For all of his dash, Keene never did develop the skill—or luck—which might have won him top rank in motor racing. Thus, although he recommended the sport as "healthy and invigorating," his main attention was still devoted to horses, his first and lasting love. He had, of course, the perfect establishment in the now famous Keene stables at Castleton Farm in Kentucky, and it was there, in 1902, that he showed himself to be as horse-wise as his father or his uncle, Major Foxhall Alexander Daingerfield, the noted breeder, trainer and judge of mint juleps who presided over the Keene racing empire. They had bought a mare named Optime, in foal to the English stallion Melton, and Foxhall named her bay colt after Sysonby Lodge, one of the series of houses he rented in the Leicestershire hunting country. His eye was first drawn by Sysonby's well-proportioned frame, and he was further interested in the fine gray hairs which could be seen on the dark colt. These markings, known as "Birdcatcher hairs," were believed to appear only on descendants of the great sire Irish Birdcatcher. James Keene and Major Daingerfield wanted to put Sysonby up for sale, Irish Birdcatcher hairs and all, but Foxhall said, "You can't do this, Father. He is so beautiful." He was right, and not on esthetic grounds alone, for Sysonby proved to be one of the swiftest and most valuable race horses in history. He started his racing career with a win and was never defeated except in the Futurity of 1904. (On this occasion, a groom who flashed a big bankroll confessed under questioning that he had been bribed to administer a sedative.)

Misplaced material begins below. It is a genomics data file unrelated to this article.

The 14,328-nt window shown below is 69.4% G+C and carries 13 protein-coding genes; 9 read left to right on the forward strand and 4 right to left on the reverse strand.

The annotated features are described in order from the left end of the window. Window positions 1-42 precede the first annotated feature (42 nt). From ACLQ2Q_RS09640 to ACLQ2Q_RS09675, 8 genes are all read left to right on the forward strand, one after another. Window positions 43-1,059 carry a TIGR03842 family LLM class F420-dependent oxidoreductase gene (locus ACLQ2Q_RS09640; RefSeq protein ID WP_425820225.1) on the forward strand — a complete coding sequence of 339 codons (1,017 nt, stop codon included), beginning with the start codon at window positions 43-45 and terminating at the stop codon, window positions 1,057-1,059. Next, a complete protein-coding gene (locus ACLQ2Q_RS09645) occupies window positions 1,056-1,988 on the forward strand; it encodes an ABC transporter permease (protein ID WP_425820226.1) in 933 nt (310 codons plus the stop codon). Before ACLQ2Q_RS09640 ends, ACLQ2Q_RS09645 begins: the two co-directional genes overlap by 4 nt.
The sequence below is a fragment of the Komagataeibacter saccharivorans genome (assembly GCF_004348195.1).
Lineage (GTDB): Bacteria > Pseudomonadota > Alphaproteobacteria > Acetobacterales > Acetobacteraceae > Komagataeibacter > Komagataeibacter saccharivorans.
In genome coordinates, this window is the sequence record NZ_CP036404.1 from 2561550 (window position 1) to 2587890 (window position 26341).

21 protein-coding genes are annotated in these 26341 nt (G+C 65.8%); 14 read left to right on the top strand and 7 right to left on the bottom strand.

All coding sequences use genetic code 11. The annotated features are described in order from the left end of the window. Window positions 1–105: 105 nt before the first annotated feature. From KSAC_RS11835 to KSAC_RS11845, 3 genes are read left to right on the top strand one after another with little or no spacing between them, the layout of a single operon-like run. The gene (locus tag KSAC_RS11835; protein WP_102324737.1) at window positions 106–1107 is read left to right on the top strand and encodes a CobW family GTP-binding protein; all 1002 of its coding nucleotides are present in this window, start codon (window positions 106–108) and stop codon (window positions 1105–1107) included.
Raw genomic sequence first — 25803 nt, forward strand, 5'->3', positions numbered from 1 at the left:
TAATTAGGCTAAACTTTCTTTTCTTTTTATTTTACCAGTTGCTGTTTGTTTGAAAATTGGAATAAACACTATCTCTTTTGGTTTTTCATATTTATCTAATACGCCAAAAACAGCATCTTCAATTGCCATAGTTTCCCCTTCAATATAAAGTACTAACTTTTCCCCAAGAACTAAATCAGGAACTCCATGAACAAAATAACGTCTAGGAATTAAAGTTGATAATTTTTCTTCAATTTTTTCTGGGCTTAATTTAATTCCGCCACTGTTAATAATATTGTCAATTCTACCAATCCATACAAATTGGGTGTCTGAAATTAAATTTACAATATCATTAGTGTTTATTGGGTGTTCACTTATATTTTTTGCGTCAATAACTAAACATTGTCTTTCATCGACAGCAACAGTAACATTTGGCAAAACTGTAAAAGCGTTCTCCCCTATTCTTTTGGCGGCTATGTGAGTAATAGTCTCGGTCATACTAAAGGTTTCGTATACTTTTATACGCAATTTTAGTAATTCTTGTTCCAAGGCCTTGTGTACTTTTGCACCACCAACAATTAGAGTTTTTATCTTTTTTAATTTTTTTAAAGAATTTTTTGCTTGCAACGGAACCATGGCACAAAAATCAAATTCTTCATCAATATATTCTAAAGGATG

Sysonby's finest hour came at Saratoga in the Great Republic Stakes, for a purse of $41,465, which must surely be the equivalent of three times that amount today. Sporting men were agog when word spread that Richard A. Canfield, proprietor of a dignified gambling house, had given Sysonby the go-by to bet $30,000 on Diamond Jim Brady's Oiseau. The wolf-eyed sharpers in the vast lobbies and endless corridors of the Saratoga hotels asked each other what this might mean, for Canfield, though he gave himself the airs of a bishop, was a professional gambler, and like all his breed loved a sure thing and hated to lose as the devil hates holy water.

National interest was focused on the track when Sysonby went to the post before a record crowd, at a price of 9 to 20, with Dave Nicol up. Canfield himself was there, and James Buchanan Brady bowed to the crowd from an owner's box, his huge belly straining at the diamond buttons on his fancy vest. An outstanding glutton even in that age of great eaters, Diamond Jim had at his side a hamper of cold chicken and lobster mayonnaise to see him through until the serious eating could begin. Near the infield rail stood Foxhall Keene; he had come a crowner a few days before and was leaning on crutches with his leg in a cast.